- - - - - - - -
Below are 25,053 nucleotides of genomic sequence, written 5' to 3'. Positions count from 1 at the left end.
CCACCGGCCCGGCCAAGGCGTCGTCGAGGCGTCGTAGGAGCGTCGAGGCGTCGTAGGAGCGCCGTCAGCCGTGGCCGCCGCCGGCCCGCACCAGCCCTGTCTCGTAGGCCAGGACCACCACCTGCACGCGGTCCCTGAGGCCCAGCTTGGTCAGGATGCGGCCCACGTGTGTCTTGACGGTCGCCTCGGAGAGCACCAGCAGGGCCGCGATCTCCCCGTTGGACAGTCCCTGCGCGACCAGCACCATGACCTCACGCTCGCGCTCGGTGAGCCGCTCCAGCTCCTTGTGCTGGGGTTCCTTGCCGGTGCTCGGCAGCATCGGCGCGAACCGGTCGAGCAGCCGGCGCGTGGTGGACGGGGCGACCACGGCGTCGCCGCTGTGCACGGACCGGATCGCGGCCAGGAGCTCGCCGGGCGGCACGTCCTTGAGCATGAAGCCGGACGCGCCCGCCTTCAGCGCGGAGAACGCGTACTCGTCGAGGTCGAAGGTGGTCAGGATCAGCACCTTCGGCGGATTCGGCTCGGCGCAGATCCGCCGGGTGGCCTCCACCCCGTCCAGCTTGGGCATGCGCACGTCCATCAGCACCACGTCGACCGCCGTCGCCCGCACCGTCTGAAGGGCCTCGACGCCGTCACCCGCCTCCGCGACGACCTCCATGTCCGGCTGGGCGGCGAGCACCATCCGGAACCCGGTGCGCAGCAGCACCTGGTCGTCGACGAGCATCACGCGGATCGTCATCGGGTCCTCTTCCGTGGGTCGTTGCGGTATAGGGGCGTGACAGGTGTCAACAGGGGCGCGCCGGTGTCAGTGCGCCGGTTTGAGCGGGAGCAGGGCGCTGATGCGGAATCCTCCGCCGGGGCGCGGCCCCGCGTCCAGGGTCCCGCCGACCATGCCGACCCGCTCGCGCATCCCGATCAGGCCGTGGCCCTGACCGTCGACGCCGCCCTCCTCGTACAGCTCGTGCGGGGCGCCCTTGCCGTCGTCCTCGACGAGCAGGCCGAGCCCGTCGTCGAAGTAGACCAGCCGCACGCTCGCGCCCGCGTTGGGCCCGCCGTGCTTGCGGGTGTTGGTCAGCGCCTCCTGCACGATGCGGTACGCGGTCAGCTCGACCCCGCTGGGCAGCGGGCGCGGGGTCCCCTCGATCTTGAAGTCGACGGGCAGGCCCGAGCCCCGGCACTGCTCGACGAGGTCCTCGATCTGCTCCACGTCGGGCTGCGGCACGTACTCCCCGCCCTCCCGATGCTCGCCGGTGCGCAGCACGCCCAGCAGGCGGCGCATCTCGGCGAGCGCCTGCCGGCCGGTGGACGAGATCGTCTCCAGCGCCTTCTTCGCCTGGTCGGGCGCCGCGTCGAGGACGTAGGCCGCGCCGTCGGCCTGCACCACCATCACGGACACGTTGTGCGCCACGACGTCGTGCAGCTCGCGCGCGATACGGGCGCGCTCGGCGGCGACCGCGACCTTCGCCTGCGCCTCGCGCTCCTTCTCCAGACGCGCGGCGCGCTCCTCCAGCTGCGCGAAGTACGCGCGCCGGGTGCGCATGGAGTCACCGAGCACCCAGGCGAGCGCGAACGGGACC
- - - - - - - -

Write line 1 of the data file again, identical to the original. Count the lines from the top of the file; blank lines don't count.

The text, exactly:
Below are 25,053 nucleotides of genomic sequence, written 5' to 3'. Positions count from 1 at the left end.